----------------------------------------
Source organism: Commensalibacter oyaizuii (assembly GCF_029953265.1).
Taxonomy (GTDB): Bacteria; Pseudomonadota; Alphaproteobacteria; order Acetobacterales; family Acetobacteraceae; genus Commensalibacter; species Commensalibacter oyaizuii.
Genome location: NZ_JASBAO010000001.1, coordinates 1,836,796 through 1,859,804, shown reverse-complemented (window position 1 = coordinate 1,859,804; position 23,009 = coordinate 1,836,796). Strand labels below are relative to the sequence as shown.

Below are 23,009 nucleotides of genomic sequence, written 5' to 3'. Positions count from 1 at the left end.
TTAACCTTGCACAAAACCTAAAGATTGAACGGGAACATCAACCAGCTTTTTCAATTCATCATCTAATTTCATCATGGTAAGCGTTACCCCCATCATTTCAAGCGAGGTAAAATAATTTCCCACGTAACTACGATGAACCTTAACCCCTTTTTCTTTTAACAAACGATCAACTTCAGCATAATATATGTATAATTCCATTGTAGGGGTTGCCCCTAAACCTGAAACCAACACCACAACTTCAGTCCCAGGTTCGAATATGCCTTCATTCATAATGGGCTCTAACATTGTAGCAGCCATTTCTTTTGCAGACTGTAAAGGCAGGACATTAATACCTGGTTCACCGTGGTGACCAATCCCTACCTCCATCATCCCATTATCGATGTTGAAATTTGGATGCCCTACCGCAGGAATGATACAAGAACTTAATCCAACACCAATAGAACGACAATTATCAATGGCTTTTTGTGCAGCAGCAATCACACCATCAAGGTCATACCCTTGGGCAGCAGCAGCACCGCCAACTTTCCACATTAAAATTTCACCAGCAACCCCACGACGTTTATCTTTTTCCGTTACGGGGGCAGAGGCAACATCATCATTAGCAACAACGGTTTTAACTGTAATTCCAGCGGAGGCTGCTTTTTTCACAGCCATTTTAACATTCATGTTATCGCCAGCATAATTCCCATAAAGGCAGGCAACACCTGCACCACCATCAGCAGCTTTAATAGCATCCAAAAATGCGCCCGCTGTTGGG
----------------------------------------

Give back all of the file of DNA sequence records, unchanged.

Source organism: Commensalibacter oyaizuii (assembly GCF_029953265.1).
Taxonomy (GTDB): Bacteria; Pseudomonadota; Alphaproteobacteria; order Acetobacterales; family Acetobacteraceae; genus Commensalibacter; species Commensalibacter oyaizuii.
Genome location: NZ_JASBAO010000001.1, coordinates 1,836,796 through 1,859,804, shown reverse-complemented (window position 1 = coordinate 1,859,804; position 23,009 = coordinate 1,836,796). Strand labels below are relative to the sequence as shown.

Below are 23,009 nucleotides of genomic sequence, written 5' to 3'. Positions count from 1 at the left end.
TTAACCTTGCACAAAACCTAAAGATTGAACGGGAACATCAACCAGCTTTTTCAATTCATCATCTAATTTCATCATGGTAAGCGTTACCCCCATCATTTCAAGCGAGGTAAAATAATTTCCCACGTAACTACGATGAACCTTAACCCCTTTTTCTTTTAACAAACGATCAACTTCAGCATAATATATGTATAATTCCATTGTAGGGGTTGCCCCTAAACCTGAAACCAACACCACAACTTCAGTCCCAGGTTCGAATATGCCTTCATTCATAATGGGCTCTAACATTGTAGCAGCCATTTCTTTTGCAGACTGTAAAGGCAGGACATTAATACCTGGTTCACCGTGGTGACCAATCCCTACCTCCATCATCCCATTATCGATGTTGAAATTTGGATGCCCTACCGCAGGAATGATACAAGAACTTAATCCAACACCAATAGAACGACAATTATCAATGGCTTTTTGTGCAGCAGCAATCACACCATCAAGGTCATACCCTTGGGCAGCAGCAGCACCGCCAACTTTCCACATTAAAATTTCACCAGCAACCCCACGACGTTTATCTTTTTCCGTTACGGGGGCAGAGGCAACATCATCATTAGCAACAACGGTTTTAACTGTAATTCCAGCGGAGGCTGCTTTTTTCACAGCCATTTTAACATTCATGTTATCGCCAGCATAATTCCCATAAAGGCAGGCAACACCTGCACCACCATCAGCAGCTTTAATAGCATCCAAAAATGCGCCCGCTGTTGGG